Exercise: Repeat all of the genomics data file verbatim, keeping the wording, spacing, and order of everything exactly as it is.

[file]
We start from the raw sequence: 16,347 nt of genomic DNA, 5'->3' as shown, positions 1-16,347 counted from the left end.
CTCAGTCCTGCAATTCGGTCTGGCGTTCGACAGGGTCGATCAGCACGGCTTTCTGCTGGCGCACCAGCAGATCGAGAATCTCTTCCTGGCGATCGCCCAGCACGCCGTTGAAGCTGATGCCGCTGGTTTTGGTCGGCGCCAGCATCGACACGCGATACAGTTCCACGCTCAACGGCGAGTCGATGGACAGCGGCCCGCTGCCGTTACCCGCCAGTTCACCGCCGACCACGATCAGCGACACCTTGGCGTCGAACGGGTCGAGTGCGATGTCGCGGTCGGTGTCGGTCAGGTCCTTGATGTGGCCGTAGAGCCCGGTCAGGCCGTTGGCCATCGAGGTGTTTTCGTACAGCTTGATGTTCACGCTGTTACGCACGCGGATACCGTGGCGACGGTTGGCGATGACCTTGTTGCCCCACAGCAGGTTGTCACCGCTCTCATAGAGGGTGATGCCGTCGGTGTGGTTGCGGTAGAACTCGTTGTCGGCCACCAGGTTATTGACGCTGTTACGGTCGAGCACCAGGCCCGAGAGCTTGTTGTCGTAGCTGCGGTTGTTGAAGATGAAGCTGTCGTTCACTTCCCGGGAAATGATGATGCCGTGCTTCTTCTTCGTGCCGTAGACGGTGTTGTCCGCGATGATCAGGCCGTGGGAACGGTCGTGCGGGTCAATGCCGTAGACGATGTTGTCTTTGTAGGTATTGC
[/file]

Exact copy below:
We start from the raw sequence: 16,347 nt of genomic DNA, 5'->3' as shown, positions 1-16,347 counted from the left end.
CTCAGTCCTGCAATTCGGTCTGGCGTTCGACAGGGTCGATCAGCACGGCTTTCTGCTGGCGCACCAGCAGATCGAGAATCTCTTCCTGGCGATCGCCCAGCACGCCGTTGAAGCTGATGCCGCTGGTTTTGGTCGGCGCCAGCATCGACACGCGATACAGTTCCACGCTCAACGGCGAGTCGATGGACAGCGGCCCGCTGCCGTTACCCGCCAGTTCACCGCCGACCACGATCAGCGACACCTTGGCGTCGAACGGGTCGAGTGCGATGTCGCGGTCGGTGTCGGTCAGGTCCTTGATGTGGCCGTAGAGCCCGGTCAGGCCGTTGGCCATCGAGGTGTTTTCGTACAGCTTGATGTTCACGCTGTTACGCACGCGGATACCGTGGCGACGGTTGGCGATGACCTTGTTGCCCCACAGCAGGTTGTCACCGCTCTCATAGAGGGTGATGCCGTCGGTGTGGTTGCGGTAGAACTCGTTGTCGGCCACCAGGTTATTGACGCTGTTACGGTCGAGCACCAGGCCCGAGAGCTTGTTGTCGTAGCTGCGGTTGTTGAAGATGAAGCTGTCGTTCACTTCCCGGGAAATGATGATGCCGTGCTTCTTCTTCGTGCCGTAGACGGTGTTGTCCGCGATGATCAGGCCGTGGGAACGGTCGTGCGGGTCAATGCCGTAGACGATGTTGTCTTTGTAGGTATTGC